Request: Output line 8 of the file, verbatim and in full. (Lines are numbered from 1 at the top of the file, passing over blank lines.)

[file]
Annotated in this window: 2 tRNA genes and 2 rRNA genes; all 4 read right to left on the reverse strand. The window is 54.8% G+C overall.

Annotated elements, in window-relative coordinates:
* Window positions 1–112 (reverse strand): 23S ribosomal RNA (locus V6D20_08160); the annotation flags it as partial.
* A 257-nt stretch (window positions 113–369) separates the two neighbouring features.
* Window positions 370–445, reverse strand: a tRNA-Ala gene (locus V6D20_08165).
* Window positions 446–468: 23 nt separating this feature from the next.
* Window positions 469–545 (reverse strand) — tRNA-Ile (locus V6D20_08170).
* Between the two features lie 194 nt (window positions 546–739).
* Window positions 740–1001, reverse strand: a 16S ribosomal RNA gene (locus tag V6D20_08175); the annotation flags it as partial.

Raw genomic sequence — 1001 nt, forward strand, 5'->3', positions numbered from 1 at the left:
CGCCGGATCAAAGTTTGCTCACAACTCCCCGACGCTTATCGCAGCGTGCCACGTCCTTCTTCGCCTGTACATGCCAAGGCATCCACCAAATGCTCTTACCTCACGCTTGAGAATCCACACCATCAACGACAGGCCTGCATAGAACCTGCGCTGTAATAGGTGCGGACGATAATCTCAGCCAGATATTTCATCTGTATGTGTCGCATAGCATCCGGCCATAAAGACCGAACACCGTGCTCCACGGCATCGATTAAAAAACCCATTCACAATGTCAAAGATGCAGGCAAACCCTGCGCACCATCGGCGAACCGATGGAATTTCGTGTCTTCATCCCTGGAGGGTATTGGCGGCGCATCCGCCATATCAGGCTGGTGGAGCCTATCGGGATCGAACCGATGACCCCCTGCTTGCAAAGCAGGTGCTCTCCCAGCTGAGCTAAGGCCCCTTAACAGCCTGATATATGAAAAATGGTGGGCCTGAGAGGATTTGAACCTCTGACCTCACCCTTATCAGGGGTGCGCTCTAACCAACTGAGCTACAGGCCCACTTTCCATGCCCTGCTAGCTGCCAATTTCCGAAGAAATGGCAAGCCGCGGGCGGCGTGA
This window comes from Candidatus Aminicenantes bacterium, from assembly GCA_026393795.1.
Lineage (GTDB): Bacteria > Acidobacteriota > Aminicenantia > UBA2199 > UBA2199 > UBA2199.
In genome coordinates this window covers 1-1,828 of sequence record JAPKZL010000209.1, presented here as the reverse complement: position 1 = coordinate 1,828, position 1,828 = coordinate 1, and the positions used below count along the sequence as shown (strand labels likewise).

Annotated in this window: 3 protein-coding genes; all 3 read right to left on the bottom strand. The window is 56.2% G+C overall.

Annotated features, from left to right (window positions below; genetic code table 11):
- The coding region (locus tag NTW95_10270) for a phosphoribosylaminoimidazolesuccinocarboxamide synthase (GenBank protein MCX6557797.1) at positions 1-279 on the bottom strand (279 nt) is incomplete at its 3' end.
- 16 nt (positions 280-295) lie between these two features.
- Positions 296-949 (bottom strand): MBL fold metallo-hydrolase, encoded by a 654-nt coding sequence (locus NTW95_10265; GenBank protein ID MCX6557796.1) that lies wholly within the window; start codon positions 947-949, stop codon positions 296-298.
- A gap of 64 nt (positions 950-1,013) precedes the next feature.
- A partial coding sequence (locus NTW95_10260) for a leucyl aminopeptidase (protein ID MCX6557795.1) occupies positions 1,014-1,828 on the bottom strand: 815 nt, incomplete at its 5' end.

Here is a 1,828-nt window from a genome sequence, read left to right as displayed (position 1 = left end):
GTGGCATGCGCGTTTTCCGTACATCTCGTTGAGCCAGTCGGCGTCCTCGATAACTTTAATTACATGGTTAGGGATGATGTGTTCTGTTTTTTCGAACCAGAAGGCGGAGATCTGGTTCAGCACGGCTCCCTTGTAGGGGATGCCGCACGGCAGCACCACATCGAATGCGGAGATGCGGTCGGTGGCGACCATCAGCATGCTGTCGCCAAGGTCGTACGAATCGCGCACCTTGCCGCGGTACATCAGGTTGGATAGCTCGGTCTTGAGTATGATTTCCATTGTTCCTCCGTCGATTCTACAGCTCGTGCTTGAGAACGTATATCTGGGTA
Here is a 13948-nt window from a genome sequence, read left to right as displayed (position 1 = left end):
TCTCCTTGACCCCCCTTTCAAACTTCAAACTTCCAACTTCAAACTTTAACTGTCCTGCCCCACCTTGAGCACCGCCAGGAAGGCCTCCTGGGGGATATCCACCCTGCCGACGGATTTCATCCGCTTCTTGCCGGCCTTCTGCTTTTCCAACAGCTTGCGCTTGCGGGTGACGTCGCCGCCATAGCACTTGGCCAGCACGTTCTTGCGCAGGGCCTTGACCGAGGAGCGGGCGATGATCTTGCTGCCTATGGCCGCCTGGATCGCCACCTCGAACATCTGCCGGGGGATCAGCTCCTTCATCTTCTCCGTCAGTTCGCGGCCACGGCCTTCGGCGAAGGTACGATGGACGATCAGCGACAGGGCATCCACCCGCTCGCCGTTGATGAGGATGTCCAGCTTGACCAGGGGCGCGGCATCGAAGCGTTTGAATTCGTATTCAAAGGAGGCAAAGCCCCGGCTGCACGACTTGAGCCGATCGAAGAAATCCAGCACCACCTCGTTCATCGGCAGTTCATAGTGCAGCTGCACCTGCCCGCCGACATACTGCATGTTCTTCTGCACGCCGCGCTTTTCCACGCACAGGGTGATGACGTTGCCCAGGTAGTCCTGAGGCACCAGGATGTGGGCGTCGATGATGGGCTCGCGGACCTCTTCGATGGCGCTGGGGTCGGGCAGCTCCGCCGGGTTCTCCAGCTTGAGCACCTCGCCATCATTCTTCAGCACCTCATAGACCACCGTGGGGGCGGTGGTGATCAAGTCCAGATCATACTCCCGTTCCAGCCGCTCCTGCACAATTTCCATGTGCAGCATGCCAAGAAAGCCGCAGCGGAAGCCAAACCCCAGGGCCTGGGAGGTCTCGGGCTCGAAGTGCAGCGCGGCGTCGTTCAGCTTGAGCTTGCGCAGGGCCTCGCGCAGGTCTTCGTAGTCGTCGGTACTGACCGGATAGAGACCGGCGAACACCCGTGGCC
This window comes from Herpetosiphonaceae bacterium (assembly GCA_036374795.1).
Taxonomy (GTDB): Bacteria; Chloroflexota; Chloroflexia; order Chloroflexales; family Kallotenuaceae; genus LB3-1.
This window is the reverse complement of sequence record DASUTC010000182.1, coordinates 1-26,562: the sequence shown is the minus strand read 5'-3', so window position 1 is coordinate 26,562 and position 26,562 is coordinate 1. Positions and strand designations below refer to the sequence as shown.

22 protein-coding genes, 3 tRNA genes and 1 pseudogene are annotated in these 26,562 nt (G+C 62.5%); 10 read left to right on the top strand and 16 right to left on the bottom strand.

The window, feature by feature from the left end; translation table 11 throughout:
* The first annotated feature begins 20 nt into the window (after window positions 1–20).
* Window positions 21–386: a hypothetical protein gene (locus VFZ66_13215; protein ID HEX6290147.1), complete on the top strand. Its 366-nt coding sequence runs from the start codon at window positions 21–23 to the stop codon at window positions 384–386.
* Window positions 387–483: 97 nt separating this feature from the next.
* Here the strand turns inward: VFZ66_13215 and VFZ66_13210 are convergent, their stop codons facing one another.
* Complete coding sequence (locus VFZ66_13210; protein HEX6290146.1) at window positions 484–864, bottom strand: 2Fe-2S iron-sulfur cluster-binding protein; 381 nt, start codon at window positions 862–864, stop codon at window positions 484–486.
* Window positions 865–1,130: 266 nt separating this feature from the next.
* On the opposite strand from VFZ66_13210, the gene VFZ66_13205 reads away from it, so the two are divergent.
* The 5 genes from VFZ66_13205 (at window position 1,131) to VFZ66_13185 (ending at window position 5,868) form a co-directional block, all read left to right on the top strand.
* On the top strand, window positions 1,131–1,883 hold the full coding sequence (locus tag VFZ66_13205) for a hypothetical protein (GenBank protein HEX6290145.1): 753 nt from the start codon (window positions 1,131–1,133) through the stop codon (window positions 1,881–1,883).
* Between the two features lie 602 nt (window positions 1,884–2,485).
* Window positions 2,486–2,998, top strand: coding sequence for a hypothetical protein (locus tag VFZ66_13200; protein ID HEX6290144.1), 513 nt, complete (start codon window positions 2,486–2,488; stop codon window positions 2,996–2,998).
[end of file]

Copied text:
* Between the two features lie 194 nt (window positions 546–739).